Besides ESDC staff, the other attendees were Assemblywoman Joan Millman and state Senator Bill Perkins (whose committee oversees corporations and authorities) and staffers for Montgomery, state Senator Eric Adams, Assemblyman Hakeem Jeffries, and City Council Members Letitia James and David Yassky.

Why the arena?

Brennan described the meeting as a “courtesy briefing,” without an opportunity or intention to grill the ESDC on details of the plans.

He said he suggested that, given that foregone property taxes for the arena would be used to pay off construction, “they should either drop the arena and just pursue a residential development or compel Ratner to pay property taxes.”

“There was not an immediate embrace of my proposal,” he said drily.

Inflated assessments?

The IBO reported concerns that the tax assessments on the arena block had risen rapidly, in what may be an attempt to ensure that the foregone revenues are high enough to deliver PILOTs (payments in lieu of taxes) sufficient to pay off the arena, and I followed up with some numbers.

Brennan, who heads the Assembly Committee on Cities, has joined Assemblyman Richard Brodsky, who chairs the Assembly Committee Corporations, Authorities, and Commissions, in looking into the curious jump in assessments on Yankee Stadium.

He called the issue in Brooklyn “an extremely serious concern” and said "I will be doing my utmost to get an accurate assessment” of the issue.

Brennan said his staff would research the issue.

Will there be an Assembly hearing?

Undetermined, Brennan said.

PACB role

Montgomery said that, while the changed deal with the MTA, seems like “a major change in the financing,” she’s troubled that the PACB need not weigh in.

She noted that the issues fall under the purview of Perkins’s committee--should the Democrats retain power in the deadlocked Senate--and “he wants to pursue this.”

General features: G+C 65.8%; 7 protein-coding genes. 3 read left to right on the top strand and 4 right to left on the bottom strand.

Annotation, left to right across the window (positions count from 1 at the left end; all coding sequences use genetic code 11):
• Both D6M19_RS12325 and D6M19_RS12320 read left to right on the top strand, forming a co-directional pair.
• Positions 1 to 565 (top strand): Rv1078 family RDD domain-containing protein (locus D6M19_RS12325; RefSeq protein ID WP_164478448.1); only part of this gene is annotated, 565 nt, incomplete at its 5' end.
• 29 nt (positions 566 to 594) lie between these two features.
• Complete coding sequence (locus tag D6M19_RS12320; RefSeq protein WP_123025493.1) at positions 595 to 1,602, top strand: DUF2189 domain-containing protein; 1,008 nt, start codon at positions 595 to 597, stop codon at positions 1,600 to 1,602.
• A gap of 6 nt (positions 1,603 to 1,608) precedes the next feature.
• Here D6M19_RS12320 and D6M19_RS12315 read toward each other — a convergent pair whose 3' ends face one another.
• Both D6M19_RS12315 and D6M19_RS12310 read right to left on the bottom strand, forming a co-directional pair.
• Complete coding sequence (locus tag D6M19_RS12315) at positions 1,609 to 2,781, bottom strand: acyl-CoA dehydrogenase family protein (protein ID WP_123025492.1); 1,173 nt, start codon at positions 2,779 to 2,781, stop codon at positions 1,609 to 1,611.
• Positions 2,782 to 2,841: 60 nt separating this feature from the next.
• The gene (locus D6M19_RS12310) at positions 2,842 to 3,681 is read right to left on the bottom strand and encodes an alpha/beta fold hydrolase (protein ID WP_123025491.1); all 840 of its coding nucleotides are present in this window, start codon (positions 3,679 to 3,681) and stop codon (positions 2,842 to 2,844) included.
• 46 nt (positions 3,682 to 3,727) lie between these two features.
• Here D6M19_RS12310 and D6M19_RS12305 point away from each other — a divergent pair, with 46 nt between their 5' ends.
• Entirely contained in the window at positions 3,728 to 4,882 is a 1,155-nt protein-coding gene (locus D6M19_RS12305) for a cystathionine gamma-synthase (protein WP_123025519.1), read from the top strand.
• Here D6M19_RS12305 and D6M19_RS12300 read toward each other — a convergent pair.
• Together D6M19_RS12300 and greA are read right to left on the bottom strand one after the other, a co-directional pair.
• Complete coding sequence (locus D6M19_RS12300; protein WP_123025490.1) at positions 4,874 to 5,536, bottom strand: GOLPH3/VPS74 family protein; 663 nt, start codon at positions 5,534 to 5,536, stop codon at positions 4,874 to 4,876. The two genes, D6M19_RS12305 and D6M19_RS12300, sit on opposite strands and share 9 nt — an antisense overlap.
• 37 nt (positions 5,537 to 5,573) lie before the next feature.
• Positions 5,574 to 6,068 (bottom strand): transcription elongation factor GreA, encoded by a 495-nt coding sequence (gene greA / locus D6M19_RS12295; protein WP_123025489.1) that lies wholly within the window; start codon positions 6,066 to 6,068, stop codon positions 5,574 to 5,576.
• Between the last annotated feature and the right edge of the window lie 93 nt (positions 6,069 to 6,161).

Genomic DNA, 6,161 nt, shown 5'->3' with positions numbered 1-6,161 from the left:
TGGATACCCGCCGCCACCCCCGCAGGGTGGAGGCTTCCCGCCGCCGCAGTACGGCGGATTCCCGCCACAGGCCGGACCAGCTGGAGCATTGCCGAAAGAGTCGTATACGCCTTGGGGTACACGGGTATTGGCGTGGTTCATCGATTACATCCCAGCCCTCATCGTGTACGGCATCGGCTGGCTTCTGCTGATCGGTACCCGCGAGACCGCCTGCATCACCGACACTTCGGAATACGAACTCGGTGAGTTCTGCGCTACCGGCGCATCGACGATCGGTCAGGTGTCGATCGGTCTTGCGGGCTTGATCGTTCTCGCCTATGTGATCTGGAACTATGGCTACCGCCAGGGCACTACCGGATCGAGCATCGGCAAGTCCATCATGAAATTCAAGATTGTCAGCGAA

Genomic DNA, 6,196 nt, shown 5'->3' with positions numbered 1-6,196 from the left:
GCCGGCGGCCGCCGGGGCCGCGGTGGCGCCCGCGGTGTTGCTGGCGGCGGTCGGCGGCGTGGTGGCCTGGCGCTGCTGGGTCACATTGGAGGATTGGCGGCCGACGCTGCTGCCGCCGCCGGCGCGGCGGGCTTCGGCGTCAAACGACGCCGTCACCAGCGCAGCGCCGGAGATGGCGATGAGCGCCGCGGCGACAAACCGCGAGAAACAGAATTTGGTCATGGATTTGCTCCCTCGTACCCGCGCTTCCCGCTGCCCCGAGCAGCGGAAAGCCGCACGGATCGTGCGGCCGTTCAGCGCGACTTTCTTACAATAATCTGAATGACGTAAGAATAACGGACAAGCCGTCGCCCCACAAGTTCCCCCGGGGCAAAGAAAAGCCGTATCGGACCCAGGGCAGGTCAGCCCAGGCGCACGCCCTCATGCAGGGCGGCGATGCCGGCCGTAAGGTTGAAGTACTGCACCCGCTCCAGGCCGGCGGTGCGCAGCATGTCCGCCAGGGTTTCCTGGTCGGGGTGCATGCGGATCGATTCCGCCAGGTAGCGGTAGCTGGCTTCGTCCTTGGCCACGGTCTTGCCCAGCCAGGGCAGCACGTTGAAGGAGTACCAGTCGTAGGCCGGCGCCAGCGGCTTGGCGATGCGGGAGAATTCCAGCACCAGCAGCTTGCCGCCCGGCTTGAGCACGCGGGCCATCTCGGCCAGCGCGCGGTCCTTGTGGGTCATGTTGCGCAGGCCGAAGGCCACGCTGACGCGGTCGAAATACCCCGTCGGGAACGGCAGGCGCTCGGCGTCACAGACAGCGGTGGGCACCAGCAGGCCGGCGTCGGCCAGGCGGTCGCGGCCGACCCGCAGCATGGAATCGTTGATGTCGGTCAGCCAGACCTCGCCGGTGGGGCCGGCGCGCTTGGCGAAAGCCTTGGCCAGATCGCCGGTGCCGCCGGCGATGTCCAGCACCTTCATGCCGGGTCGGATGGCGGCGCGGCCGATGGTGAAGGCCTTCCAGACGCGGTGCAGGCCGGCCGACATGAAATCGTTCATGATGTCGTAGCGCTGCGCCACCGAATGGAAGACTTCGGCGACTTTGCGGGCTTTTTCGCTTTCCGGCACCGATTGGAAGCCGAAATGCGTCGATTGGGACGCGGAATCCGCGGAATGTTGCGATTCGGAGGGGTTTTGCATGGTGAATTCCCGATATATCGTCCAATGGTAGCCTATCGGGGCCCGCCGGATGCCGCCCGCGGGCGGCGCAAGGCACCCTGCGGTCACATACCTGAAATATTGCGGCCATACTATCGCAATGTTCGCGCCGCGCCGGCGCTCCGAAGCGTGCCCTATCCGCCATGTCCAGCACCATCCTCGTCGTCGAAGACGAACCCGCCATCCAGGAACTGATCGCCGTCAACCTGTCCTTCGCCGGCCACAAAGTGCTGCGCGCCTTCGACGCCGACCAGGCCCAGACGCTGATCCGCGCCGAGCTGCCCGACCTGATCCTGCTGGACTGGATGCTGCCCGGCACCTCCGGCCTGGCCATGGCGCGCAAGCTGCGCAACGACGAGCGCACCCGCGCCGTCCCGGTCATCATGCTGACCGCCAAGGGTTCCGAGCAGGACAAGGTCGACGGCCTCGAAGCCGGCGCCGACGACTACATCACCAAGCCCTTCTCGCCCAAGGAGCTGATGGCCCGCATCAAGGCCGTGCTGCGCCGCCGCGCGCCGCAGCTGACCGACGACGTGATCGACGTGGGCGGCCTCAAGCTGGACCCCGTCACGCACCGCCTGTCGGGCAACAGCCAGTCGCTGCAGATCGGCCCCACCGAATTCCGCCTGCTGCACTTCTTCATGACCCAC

Role of the public

Montgomery noted that, while the public hearing and public comment process ostensibly serve to gain public input, “I am not convinced that they will actually make changes.”

She contrasted Atlantic Yards to ESDC-overseen development in another part of her district, Hoyt and Schermerhorn streets.

In 1974, ESDC acquired three parcels of vacant land from the City of New York, but the plan was stalled, and, beginning in 1977, the agency leased the sites for short-term surface parking. In 1998, the Brooklyn Borough President's office organized a task force to study and recommend a plan, which has finally come to fruition.

In that case, Montgomery said, ESDC was partnering with the community in establishing the standards, then issuing an RFP to attract developers.

In this case, she noted the ESDC is partnering with the developer, which leads the project.

(There was never an ESDC RFP for the project site as a whole, though there was a belated RFP--18 months after AY project announcement--for the Vanderbilt Yard.)

“This is a huge development project, and the impact goes out a century,” she said, “ and there is absolutely no commitment to the community. I think it is an unacceptable position. Hopefully, that’s one of the things we can factor into reform of the ways authorities work.”


Popular posts from this blog

Barclays Center/Levy Restaurants hit with suit charging discrimination on disability, race; supervisors said to use vicious slurs, pursue retaliation

The Daily News has an article today, Barclays Center hit with $5M suit claiming discrimination against disabled, while the New York Post headlined its article Barclays Center sued over taunting disabled employees.